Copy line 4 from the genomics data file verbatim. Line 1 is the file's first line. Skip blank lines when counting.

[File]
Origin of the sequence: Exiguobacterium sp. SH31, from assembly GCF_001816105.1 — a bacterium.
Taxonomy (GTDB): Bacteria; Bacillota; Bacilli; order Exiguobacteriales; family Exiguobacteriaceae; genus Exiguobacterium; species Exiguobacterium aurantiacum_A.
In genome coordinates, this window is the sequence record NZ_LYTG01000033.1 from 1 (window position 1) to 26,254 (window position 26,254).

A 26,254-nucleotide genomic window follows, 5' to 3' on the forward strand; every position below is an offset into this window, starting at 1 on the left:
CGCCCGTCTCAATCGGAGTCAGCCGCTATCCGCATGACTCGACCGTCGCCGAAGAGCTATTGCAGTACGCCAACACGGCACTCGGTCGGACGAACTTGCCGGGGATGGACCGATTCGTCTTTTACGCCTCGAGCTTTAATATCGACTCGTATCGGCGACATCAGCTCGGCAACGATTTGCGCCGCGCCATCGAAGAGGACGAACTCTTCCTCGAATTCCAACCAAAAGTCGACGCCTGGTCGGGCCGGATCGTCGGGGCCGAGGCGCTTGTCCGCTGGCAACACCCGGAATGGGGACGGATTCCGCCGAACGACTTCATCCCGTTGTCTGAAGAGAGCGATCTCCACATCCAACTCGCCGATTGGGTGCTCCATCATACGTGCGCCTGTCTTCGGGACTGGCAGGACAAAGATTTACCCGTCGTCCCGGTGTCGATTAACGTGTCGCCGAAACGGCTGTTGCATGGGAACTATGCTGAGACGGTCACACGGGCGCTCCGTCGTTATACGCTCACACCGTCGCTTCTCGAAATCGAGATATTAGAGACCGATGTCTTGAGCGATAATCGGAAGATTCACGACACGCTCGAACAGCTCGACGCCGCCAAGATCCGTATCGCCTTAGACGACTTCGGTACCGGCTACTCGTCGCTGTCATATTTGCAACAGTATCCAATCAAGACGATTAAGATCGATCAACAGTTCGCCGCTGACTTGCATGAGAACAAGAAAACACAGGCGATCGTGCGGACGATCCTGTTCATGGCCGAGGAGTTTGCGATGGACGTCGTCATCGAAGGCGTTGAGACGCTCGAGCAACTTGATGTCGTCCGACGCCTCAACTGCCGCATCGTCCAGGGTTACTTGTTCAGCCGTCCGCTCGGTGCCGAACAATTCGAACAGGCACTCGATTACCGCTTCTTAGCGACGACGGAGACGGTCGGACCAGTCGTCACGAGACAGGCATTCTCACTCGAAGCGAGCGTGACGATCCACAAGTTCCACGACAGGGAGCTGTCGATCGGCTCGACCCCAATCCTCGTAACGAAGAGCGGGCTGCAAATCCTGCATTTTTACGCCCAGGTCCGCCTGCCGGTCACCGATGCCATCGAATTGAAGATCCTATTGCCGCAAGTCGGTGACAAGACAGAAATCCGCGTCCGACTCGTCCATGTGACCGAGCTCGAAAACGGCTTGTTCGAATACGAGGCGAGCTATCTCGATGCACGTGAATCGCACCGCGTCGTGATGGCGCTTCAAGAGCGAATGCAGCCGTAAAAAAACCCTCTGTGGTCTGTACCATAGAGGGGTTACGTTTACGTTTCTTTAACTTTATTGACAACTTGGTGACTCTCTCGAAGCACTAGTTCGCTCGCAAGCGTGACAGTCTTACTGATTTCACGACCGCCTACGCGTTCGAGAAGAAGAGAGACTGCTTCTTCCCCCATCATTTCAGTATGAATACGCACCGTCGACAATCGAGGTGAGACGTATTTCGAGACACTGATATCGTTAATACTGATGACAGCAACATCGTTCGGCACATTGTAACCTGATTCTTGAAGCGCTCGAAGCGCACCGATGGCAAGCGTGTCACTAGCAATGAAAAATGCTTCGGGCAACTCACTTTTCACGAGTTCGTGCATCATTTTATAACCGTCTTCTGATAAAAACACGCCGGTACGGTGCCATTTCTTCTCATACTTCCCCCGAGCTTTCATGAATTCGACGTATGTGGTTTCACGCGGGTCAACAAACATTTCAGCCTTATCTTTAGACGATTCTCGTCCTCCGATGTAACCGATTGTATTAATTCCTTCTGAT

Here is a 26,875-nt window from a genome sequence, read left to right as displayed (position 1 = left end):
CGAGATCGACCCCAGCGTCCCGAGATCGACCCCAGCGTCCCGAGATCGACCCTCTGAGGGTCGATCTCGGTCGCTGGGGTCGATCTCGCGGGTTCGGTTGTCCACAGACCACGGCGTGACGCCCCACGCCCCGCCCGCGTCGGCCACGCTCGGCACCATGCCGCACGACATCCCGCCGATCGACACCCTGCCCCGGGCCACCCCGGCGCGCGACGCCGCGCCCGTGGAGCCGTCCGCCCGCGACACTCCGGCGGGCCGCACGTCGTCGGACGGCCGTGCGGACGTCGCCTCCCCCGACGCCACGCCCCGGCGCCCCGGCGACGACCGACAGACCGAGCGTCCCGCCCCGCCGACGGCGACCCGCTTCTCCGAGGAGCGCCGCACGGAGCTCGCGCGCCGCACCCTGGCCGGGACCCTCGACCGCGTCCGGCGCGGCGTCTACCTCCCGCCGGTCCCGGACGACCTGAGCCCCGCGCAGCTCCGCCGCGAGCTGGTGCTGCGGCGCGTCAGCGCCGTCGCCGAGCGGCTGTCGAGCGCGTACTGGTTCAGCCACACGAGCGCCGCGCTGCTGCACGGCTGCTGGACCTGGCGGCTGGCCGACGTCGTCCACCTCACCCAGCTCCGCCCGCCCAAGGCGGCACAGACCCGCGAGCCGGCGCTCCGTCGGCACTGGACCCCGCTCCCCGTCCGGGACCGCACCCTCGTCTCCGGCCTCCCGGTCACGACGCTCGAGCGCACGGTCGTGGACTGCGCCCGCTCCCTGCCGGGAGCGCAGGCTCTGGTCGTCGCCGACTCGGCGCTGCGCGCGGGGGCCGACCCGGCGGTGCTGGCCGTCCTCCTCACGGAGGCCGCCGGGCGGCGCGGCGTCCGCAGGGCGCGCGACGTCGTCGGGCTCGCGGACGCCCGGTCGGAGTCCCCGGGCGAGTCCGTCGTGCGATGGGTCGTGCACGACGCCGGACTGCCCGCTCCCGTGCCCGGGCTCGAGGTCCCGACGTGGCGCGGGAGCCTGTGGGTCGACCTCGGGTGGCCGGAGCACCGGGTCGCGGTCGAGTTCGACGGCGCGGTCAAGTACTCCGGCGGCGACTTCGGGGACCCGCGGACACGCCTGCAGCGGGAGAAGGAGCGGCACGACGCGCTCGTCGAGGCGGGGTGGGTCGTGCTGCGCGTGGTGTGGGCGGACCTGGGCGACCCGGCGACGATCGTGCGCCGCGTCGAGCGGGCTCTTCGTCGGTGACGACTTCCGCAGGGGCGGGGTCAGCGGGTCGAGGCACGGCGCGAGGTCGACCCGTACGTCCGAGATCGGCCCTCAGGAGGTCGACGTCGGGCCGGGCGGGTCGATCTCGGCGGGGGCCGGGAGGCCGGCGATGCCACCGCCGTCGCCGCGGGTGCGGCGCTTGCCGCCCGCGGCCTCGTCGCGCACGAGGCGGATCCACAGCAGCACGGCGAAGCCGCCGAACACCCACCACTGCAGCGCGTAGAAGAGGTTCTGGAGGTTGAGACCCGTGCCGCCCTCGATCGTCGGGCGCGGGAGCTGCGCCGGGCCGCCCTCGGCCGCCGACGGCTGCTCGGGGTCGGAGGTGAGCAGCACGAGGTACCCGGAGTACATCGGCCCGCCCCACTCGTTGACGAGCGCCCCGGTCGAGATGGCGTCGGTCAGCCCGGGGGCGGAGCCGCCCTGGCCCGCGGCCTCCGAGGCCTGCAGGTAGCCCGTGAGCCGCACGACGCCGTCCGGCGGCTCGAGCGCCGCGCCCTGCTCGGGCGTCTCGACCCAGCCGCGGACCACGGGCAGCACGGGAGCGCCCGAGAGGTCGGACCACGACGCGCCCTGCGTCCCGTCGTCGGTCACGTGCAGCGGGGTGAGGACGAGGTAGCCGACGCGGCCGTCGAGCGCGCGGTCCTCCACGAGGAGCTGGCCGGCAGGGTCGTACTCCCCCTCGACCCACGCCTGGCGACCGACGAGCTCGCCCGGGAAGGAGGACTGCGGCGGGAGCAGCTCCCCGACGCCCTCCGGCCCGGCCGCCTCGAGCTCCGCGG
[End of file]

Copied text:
A 26,254-nucleotide genomic window follows, 5' to 3' on the forward strand; every position below is an offset into this window, starting at 1 on the left: